Hoover and His Camel

By Thomas F. Schwartz

Portrait of Herbert Hoover, 1898, Perth Australia.
Portrait of Herbert Hoover, 1898, Perth Australia.

One of Hoover’s fondest memories of being a student at Stanford University were the two summers he spent working with the United States Geological Survey in the Nevada High Sierra.  Most of the work required riding on horseback to navigate the rugged trails.  Hoover recalled: “In these long mountain rides over trails and through the brush, I arrived finally at the conclusion that a horse was one of the original mistakes of creation.”  Horses were too high off the ground, lacked protection against flies, needed frequent water stops, and not as sure-footed as mules.  Hoover’s dislike of horses was replaced with his use of another animal adapted to navigate desolate terrain: camels.  “He [camel] is even less successful than a horse,” Hoover stated.

George J. Bancroft, a fellow mining engineer, wrote a detailed account of Hoover’s use of camels in the Australian outback for his daughter that explains some of the reasons for Hoover’s opinion:

“In 1898 camels were much in use on the western Australia desert.

Of all the mean, ornery brutes used by man the ordinary ‘heathen camel’ is peculiar, which the same I am free to maintain, with apologies to Bret Hart.  The camels you see in zoos are of a refined and gentle breed.  They are known as ‘riding camels’ in western Australia, but even riding camels are worse than a mean Missouri mule.

Their one redeeming feature is that they can carry 300 lbs. per camel across 50 miles of hot desert without water.  A good mule can carry 200 lbs. 20 miles.  The camel travels 5 miles per hour and the mule 2 ½  miles.

So the Government imported work camels.  Mine managers and engineers bought riding camels.  The work camels were so unmanageable that the miners couldn’t use them, so then the Government imported Afghan camel drivers.  These men grew up with camels and knew how to handle them.  Even so, the Afghans’ bodies were more or less covered with scars from camel bites.

Herbert Hoover had a good riding camel and he often loaned it to me.  The first time he did so he told me the following story by way of educating me.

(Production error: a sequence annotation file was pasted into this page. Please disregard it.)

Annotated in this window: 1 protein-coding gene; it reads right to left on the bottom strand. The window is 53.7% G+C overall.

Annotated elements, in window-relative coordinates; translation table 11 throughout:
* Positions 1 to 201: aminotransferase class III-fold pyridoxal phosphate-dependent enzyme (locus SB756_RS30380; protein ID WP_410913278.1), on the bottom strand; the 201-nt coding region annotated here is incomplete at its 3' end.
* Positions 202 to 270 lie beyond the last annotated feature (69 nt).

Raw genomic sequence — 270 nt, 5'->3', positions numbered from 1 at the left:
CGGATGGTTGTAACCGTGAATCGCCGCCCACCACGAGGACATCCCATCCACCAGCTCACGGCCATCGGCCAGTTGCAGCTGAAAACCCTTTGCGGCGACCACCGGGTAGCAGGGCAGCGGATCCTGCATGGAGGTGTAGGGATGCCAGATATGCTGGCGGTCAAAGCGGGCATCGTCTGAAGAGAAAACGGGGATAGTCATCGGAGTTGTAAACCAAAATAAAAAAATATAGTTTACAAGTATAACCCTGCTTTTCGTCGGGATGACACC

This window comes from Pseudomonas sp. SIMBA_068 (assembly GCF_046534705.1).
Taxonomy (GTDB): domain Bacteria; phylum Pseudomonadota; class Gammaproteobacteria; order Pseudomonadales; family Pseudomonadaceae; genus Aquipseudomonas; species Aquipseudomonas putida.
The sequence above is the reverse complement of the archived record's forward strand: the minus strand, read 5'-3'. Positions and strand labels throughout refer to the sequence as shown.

Hoover had ridden this camel north from Coolgardi to the Sons of Gwalia mine, where there was a good big camp with plenty of good water and feed for camels.

On his next trip he had to go to a mine east of the Sons of Gwalia.  He left Coolgardi on the Sons of Gwalia trail.  When he came to the forks in the trail the camel refused to take the eastern trail.  Hoover could pull his head around till his head faced his tail but he kept on going the Western trail.  Herbert tried the camel whip, which is a severe whip, but it did no good.  Then he got off and tried leading the camel but even with a ring in its nose the camel could soon wear a man out by hanging back.  He tries other expedients but none of them worked.

Time was getting on and water was 25 miles away.

As one last effort Hoover pulled off his black shirt and made a perfect blindfold for the camel, then he rode slowly along the Western trail for a way but gradually swung across the desert to the Eastern trail.  He kept the blindfold on the camel till he had gone about 12 miles.  By this time it was getting dark and it was hard to guide the blindfolded camel.  Herbert took off the blindfold and had no more trouble with his camel.  Maybe the camel smelled water on the night air or maybe he just surrendered to the superior stubbornness of man.

When Herbert got back to Coolgardi he had a very good leather blindfold made, which he loaned me with the camel.

I always put the blindfold on before we reached a fork in the trail and so I had no trouble with the camel.”

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